||You can sympathise with our city’s community, environmental, labour and
faith leaders who in preparing for the world climate summit here in one
month’s time, must wake their sleepy flocks to the greatest threat
humanity has ever faced.
Their challenge is to fill the “We Have Faith!” prayer meeting next to
Mabhida Stadium on November 27, to attend public teach‑ins and exhibits
at the Durban University of Technology’s “People’s Space” alternative
summit from November 25 to December 9, and to get thousands of us to
join the December 3 non‑violent protest. That march will weave past the
US Consulate, City Hall, and the International Convention Centre all the
way to the beach for the “Going Away Party” – a farewell to one of South
Africa’s most democratic spaces, because the seawater is rising by a
meter or more this century.
The last poll I have seen comparing climate awareness amongst major
countries puts South Africans next to last, slightly ahead of the
Chinese, when posed the question “Is climate change a serious problem?”
Only 45 percent answered yes, whereas at least 70 percent say yes in
Brazil, Germany and Japan, according to GlobalScan pollsters a few years
Creative consciousness‑raising antidotes are coming: a mock Noah’s Ark
near North Beach, the ‘Blue Line’ that in parts of central Durban will
ink out the rising high‑water mark – far higher than the elite Vetch’s
Beach development near uShaka, incidentally – or the Climate Train from
Cape Town via Joburg. And a series of caravans from East and Southern
Africa will make stops along the way so PanAfrican Climate Justice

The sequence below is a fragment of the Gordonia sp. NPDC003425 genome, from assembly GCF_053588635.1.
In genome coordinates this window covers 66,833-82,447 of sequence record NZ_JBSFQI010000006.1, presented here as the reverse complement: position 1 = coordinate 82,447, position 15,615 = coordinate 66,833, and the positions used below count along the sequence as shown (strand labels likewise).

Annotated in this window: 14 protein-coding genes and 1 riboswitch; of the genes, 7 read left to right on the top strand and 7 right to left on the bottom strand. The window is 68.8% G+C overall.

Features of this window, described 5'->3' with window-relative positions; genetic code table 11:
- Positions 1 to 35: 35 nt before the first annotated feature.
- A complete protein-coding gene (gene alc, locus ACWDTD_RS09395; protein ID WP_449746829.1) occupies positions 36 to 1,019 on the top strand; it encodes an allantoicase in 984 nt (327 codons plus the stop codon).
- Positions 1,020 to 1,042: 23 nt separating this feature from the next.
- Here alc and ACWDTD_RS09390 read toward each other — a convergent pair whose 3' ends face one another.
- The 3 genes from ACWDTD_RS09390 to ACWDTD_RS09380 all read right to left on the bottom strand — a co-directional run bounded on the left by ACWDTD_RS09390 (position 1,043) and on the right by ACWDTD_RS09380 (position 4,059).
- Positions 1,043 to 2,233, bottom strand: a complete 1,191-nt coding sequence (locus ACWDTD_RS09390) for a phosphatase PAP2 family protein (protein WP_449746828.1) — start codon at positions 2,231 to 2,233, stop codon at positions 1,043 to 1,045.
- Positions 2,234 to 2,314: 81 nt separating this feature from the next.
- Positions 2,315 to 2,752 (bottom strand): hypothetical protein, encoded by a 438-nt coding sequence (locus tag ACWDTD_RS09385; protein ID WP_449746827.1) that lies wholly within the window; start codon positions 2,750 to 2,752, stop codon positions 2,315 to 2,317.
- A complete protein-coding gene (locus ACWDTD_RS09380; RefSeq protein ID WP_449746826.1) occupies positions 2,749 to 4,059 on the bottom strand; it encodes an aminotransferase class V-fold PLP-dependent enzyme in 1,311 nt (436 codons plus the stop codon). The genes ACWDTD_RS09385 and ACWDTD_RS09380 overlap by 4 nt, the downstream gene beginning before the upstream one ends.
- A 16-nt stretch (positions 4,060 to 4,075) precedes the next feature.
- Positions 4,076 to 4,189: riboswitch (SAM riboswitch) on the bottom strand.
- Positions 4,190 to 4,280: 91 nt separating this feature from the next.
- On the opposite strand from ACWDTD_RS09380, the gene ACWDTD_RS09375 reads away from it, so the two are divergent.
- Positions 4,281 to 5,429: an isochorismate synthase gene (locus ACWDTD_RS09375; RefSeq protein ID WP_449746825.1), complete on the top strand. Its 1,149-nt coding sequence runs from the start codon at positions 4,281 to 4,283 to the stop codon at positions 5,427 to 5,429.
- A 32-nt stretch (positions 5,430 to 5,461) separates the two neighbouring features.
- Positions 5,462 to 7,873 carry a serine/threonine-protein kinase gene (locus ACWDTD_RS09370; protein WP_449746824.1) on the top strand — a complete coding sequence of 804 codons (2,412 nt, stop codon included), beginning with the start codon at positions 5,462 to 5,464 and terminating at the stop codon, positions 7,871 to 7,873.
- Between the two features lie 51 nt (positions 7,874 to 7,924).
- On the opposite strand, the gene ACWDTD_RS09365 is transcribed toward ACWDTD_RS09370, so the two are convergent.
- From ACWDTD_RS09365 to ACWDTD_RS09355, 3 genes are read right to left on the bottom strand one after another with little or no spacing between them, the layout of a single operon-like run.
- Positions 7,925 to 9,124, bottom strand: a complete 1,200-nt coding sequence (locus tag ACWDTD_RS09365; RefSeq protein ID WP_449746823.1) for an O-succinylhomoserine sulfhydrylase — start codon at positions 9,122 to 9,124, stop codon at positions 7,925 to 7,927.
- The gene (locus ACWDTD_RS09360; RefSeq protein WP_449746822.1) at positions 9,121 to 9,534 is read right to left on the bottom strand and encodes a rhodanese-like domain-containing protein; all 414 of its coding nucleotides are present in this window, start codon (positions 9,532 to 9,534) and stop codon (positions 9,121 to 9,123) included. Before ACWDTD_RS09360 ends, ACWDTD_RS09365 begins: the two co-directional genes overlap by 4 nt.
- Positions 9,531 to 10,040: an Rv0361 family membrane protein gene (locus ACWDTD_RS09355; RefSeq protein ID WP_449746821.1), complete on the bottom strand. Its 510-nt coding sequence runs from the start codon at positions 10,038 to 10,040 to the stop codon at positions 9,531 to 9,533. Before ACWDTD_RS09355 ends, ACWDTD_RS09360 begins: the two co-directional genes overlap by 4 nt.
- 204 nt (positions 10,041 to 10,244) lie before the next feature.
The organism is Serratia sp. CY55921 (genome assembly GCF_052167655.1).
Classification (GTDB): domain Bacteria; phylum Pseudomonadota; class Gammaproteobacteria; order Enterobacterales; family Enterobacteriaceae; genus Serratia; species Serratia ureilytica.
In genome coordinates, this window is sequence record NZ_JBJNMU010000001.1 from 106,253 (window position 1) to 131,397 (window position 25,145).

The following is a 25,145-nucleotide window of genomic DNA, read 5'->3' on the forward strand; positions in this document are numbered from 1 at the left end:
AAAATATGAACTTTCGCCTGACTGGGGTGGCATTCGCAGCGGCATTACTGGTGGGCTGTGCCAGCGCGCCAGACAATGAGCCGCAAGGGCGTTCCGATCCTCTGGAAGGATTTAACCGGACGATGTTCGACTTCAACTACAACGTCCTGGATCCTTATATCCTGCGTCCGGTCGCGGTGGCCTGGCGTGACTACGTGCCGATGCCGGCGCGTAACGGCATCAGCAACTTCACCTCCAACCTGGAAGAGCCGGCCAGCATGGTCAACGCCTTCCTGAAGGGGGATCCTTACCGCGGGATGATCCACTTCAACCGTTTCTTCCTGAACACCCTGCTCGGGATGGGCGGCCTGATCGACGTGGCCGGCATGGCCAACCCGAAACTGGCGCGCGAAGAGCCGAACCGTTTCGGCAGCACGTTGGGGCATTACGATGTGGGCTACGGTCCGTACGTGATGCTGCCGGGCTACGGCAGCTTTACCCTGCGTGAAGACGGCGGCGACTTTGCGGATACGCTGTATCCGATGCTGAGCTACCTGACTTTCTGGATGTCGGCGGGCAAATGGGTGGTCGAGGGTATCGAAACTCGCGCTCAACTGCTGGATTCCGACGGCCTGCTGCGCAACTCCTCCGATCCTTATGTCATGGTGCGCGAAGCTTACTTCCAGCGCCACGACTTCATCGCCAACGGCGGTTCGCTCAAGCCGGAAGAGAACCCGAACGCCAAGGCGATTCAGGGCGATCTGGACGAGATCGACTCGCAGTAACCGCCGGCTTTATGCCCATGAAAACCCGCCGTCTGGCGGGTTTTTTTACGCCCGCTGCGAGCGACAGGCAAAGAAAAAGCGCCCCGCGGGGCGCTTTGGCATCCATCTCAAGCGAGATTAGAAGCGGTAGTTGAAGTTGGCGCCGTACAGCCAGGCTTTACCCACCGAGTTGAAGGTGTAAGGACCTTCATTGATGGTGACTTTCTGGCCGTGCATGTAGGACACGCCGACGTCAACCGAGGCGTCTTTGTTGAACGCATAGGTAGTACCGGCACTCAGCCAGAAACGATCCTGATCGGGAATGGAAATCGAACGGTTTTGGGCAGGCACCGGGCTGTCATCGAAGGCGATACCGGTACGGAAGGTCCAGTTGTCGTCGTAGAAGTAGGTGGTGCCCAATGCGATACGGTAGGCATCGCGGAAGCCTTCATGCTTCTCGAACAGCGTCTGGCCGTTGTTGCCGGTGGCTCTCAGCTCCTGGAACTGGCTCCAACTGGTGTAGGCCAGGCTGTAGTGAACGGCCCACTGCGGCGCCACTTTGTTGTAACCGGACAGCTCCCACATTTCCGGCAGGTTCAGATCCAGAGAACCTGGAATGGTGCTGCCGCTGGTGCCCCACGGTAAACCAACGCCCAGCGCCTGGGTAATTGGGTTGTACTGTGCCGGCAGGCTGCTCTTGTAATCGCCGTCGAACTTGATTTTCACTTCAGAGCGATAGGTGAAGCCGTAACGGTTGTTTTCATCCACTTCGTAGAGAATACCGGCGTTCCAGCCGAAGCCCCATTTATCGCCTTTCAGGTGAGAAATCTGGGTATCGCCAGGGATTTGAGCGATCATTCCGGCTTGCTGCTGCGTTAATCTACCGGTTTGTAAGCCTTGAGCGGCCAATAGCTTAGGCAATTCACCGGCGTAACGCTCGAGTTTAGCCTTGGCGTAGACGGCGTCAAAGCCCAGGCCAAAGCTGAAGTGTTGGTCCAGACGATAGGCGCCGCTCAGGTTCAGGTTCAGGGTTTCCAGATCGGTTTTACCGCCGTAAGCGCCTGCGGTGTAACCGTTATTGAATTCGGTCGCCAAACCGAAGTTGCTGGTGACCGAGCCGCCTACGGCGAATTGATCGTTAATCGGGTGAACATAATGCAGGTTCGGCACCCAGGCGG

Alliance members can recruit our neighbours to the cause.
But people are also realizing the systematic duplicity of governments
from Pretoria to eThekwini City Hall. For example, last week’s national
Climate White Paper consultation process was far too short. Although
some in civil society observed an improvement over the Green Paper
because there’s no mention of nuclear energy, a draft R1 trillion nuke
tender is circulating, starting in Jeffrey’s Bay where even apolitical
surfers awoke to the threat and protested vibrantly in July. Who do the
White Paper authors think they are fooling, leaving out nukes?
Pretoria is also sly when it comes to emissions targets, as Cape Town
researcher Eugene Cairncross pointed out: “The White Paper unfortunately
does not include a reasonably up‑to‑date emissions inventory for South
Africa.” It's a crucial omission because “Eskom remains absolutely
committed to building new coal fired power stations, at a cost of about
R500 billion for Medupi and Kusile.” And Sasol has the world’s single
worst CO2 emissions site, at Secunda.
Cairncross also complains the White Paper’s benchmark CO2‑equivalent
emissions range is so wide that it allows “an increase of emissions from
the current 500 to 540 million tons per year to 614 million tons per
year in 2035. That is, the Benchmark accepts a further 20 percent
increase in GHG emissions over the next 25 years, during a period when
the global climate change crisis demands a decrease in emissions!”
Brainwashing us won’t work, when Pretoria offers this monotone
ministerial pronouncement: “Working Together: Saving Tomorrow Today” –
better translated into the reality, “Warming Together: Stealing Tomorrow
The minister in question, Maite Nkoana‑Mashabane, will chair the climate
summit. She is best known for refusing a first‑class Norway‑Bulgaria
plane journey last month because airport authorities insisted that, like
all others (aside from royalty and heads of state), she put her handbag